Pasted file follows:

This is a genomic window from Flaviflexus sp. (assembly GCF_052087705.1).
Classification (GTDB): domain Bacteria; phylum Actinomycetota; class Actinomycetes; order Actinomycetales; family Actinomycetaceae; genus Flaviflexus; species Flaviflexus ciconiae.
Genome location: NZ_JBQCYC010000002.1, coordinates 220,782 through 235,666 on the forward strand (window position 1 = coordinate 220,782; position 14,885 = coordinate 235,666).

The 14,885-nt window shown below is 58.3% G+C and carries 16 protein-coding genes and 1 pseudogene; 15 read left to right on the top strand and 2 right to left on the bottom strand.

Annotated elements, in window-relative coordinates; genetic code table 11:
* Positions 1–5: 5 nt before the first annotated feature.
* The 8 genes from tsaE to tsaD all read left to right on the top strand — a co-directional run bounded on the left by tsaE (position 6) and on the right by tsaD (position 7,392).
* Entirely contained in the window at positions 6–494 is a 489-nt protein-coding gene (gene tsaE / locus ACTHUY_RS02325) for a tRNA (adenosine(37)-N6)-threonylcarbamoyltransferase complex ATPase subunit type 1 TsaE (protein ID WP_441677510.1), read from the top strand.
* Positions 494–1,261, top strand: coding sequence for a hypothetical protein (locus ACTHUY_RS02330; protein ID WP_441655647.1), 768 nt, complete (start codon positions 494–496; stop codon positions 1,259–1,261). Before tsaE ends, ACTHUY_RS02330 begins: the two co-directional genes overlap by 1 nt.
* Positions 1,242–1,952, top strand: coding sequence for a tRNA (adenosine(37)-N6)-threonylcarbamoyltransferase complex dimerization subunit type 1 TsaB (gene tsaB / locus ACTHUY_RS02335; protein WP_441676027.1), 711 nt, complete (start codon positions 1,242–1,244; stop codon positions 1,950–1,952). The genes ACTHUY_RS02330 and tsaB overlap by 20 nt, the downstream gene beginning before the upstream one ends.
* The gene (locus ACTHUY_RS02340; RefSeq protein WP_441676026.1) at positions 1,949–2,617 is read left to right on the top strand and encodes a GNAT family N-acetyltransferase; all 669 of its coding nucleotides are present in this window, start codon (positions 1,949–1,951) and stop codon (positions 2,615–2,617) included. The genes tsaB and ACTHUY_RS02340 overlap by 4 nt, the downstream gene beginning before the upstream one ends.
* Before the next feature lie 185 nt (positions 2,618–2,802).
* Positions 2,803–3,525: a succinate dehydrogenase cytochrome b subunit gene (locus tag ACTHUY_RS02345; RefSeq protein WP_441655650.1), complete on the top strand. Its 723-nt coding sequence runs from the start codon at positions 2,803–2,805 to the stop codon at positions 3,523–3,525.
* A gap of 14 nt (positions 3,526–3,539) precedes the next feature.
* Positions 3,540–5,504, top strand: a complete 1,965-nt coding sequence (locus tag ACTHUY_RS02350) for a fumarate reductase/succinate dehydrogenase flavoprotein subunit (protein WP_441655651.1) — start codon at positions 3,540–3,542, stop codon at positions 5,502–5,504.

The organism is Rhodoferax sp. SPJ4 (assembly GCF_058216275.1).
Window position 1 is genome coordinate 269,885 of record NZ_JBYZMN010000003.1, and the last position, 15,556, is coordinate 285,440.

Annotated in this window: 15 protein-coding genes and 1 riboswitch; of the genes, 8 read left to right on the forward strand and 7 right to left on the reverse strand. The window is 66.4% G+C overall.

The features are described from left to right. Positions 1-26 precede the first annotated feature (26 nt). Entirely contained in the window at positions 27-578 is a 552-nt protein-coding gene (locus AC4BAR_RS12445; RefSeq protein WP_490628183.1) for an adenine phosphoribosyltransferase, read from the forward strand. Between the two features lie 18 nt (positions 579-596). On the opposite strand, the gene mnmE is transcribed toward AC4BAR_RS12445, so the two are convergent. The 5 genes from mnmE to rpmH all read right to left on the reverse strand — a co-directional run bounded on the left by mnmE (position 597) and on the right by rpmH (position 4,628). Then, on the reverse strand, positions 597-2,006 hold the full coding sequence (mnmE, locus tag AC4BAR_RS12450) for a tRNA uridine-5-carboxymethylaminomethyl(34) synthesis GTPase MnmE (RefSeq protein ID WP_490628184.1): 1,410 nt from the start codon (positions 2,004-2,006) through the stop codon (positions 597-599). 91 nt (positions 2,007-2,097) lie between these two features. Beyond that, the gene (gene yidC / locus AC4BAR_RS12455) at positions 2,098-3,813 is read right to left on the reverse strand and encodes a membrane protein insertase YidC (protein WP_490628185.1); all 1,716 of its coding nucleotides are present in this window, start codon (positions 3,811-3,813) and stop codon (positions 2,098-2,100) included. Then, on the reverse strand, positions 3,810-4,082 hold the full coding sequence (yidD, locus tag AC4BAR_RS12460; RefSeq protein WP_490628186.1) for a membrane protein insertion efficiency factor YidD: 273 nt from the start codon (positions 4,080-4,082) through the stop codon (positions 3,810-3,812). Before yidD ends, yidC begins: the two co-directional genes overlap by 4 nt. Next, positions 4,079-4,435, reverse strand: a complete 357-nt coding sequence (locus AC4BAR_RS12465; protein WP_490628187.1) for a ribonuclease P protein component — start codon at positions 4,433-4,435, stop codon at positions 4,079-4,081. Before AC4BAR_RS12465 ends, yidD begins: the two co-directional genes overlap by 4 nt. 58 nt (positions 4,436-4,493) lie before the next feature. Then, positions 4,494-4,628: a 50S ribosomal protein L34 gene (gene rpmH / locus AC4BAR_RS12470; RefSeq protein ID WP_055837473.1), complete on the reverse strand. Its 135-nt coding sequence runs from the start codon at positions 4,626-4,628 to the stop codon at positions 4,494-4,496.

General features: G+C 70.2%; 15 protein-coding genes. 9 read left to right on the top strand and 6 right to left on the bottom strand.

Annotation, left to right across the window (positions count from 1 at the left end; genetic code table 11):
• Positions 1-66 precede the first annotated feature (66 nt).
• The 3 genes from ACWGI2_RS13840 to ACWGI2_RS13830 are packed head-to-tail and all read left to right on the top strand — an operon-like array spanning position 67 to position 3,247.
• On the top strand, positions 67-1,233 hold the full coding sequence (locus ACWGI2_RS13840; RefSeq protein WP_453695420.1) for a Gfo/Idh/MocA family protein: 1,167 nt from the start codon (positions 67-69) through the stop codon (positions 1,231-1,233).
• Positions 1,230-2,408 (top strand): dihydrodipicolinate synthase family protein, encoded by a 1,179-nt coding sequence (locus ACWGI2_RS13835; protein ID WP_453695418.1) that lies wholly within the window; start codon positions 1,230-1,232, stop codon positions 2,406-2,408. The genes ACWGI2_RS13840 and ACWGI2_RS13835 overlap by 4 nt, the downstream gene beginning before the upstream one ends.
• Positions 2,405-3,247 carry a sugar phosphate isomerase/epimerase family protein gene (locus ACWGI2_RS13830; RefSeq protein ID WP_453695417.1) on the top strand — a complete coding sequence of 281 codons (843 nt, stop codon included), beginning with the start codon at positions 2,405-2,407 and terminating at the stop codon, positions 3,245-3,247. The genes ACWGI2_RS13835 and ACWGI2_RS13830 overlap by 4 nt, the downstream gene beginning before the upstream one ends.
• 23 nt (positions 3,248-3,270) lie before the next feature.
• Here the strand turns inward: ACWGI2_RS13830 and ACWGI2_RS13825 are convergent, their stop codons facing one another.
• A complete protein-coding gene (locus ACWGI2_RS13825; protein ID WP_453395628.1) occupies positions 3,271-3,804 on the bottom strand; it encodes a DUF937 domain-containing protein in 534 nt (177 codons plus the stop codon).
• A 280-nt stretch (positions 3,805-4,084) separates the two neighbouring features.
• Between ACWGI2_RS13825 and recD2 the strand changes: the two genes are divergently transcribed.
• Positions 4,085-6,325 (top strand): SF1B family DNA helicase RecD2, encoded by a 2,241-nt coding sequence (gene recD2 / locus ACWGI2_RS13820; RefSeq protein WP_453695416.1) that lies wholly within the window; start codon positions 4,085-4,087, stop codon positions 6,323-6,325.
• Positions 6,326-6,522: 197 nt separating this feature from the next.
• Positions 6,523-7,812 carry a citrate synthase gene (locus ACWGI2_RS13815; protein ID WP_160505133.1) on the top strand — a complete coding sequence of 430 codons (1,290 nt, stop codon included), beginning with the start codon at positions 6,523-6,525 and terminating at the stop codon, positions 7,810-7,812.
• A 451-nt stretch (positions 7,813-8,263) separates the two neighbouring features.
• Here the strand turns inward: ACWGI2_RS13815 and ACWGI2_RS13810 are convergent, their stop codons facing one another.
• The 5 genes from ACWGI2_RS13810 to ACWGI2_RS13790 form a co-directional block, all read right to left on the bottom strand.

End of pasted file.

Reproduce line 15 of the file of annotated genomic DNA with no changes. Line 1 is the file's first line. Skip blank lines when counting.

* Positions 3,540–5,504, top strand: a complete 1,965-nt coding sequence (locus tag ACTHUY_RS02350) for a fumarate reductase/succinate dehydrogenase flavoprotein subunit (protein WP_441655651.1) — start codon at positions 3,540–3,542, stop codon at positions 5,502–5,504.